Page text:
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Richard Granby resists application for relief from forfeiture of a long lease for non payment of rent in the High Court

13th May 2019

Richard Granby resisted an application by a long leaseholder for relief from forfeiture for arrears of service charges reserved as rent. The leaseholder had failed to make an effective application for relief in the County Court within 6 months of execution of the warrant of possession and had accordingly been obliged to issue a claim for relief in the High Court.

The Court was obliged to determine the extent to which the time limit for an application for relief implied by s.210 -210 of the Common Law Procedure Act 1852 restricted the courts equitable jurisdiction. The question has been the subject of conflicting obiter statements in the Court of Appeal with Sir Nicolas Browne-Wilkinson V-C favoring an interpretation that such an application could be made without limit of time in Billson and Others v Residential Apartments Limited [1992] 1 A.C. 495 and Lewison LJ stating in Gibbs v Lakeside Residential Apartments Ltd [2018] EWCA Civ 2874 that an application must be made ‘with reasonable promptitude’.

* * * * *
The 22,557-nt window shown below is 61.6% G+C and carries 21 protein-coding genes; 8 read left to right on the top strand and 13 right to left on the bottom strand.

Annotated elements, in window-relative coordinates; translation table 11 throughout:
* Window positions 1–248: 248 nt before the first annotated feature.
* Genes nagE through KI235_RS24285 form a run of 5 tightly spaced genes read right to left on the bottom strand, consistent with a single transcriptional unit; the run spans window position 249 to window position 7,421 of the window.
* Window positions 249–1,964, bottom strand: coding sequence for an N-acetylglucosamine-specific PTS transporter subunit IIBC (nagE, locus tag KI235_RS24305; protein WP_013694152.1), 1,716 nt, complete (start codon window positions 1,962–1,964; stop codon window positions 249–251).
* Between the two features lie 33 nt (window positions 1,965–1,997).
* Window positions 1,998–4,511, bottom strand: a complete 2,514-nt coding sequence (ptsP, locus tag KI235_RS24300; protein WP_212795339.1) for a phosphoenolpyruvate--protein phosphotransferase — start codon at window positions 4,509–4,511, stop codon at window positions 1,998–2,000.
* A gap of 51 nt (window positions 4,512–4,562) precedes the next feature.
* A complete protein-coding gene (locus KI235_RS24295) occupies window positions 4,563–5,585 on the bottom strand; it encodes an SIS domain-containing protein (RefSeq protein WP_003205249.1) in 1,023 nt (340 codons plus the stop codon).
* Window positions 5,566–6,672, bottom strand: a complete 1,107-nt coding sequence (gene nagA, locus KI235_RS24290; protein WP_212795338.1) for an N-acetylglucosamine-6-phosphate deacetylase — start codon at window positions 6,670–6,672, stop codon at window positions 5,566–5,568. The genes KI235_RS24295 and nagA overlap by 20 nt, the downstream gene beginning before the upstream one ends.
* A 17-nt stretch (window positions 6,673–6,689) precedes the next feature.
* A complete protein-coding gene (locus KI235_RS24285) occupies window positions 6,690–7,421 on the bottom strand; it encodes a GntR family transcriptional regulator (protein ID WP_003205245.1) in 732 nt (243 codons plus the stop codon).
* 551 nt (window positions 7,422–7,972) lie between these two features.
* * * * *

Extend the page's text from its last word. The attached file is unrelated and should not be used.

In dismissing an application for relief made 9 months after execution of a warrant of possession and 14 months after the issue of possession proceedings Master Shuman held that an application for relief must be made reasonably promptly, while what was reasonably prompt would depend on the facts of each case the fact that the landlord would receive a windfall was not a reason to grant relief where a former leaseholder had delayed making an application for relief. On the facts the former leaseholder had not acted with reasonable promptitude and it was held that the application accordingly must fail, notwithstanding the windfall to the freeholder.  

Richard Granby was instructed by Judge and Priestly LLP.

 

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